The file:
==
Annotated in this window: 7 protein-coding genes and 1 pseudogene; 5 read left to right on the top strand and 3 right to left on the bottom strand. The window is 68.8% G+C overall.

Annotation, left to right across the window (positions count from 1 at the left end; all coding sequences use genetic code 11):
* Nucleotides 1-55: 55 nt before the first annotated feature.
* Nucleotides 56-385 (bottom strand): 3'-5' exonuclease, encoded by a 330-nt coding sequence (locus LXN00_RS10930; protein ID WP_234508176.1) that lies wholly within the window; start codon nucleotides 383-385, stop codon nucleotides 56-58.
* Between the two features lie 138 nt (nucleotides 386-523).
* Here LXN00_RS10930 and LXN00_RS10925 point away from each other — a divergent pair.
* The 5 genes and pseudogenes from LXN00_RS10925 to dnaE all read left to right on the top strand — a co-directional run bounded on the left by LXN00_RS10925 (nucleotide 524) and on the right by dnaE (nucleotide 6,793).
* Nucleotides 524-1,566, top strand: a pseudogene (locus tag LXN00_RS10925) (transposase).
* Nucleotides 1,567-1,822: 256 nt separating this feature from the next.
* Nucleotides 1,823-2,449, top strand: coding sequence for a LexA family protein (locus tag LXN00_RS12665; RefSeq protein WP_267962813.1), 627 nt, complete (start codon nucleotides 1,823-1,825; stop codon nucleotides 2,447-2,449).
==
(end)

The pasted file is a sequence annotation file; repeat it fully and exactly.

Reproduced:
Annotated in this window: 7 protein-coding genes and 1 pseudogene; 5 read left to right on the top strand and 3 right to left on the bottom strand. The window is 68.8% G+C overall.

Annotation, left to right across the window (positions count from 1 at the left end; all coding sequences use genetic code 11):
* Nucleotides 1-55: 55 nt before the first annotated feature.
* Nucleotides 56-385 (bottom strand): 3'-5' exonuclease, encoded by a 330-nt coding sequence (locus LXN00_RS10930; protein ID WP_234508176.1) that lies wholly within the window; start codon nucleotides 383-385, stop codon nucleotides 56-58.
* Between the two features lie 138 nt (nucleotides 386-523).
* Here LXN00_RS10930 and LXN00_RS10925 point away from each other — a divergent pair.
* The 5 genes and pseudogenes from LXN00_RS10925 to dnaE all read left to right on the top strand — a co-directional run bounded on the left by LXN00_RS10925 (nucleotide 524) and on the right by dnaE (nucleotide 6,793).
* Nucleotides 524-1,566, top strand: a pseudogene (locus tag LXN00_RS10925) (transposase).
* Nucleotides 1,567-1,822: 256 nt separating this feature from the next.
* Nucleotides 1,823-2,449, top strand: coding sequence for a LexA family protein (locus tag LXN00_RS12665; RefSeq protein WP_267962813.1), 627 nt, complete (start codon nucleotides 1,823-1,825; stop codon nucleotides 2,447-2,449).